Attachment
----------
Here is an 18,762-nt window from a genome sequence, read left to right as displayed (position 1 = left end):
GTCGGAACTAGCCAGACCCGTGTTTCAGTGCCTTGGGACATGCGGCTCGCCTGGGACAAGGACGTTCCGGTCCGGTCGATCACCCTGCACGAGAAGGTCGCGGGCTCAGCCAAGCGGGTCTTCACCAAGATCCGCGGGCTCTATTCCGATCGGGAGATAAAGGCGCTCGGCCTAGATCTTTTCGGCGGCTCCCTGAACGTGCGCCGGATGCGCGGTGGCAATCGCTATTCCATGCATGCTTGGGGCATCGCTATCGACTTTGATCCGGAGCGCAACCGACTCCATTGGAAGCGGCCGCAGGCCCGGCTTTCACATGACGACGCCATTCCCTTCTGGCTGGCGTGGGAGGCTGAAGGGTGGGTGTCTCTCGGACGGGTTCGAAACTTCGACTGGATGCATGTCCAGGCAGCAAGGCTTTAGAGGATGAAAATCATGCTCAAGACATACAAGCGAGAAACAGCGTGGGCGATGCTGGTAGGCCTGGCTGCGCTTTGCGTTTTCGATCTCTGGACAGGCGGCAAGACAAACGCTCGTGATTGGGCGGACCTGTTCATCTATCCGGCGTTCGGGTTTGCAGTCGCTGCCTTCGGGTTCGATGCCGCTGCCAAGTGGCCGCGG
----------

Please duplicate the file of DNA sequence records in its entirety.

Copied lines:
Here is an 18,762-nt window from a genome sequence, read left to right as displayed (position 1 = left end):
GTCGGAACTAGCCAGACCCGTGTTTCAGTGCCTTGGGACATGCGGCTCGCCTGGGACAAGGACGTTCCGGTCCGGTCGATCACCCTGCACGAGAAGGTCGCGGGCTCAGCCAAGCGGGTCTTCACCAAGATCCGCGGGCTCTATTCCGATCGGGAGATAAAGGCGCTCGGCCTAGATCTTTTCGGCGGCTCCCTGAACGTGCGCCGGATGCGCGGTGGCAATCGCTATTCCATGCATGCTTGGGGCATCGCTATCGACTTTGATCCGGAGCGCAACCGACTCCATTGGAAGCGGCCGCAGGCCCGGCTTTCACATGACGACGCCATTCCCTTCTGGCTGGCGTGGGAGGCTGAAGGGTGGGTGTCTCTCGGACGGGTTCGAAACTTCGACTGGATGCATGTCCAGGCAGCAAGGCTTTAGAGGATGAAAATCATGCTCAAGACATACAAGCGAGAAACAGCGTGGGCGATGCTGGTAGGCCTGGCTGCGCTTTGCGTTTTCGATCTCTGGACAGGCGGCAAGACAAACGCTCGTGATTGGGCGGACCTGTTCATCTATCCGGCGTTCGGGTTTGCAGTCGCTGCCTTCGGGTTCGATGCCGCTGCCAAGTGGCCGCGG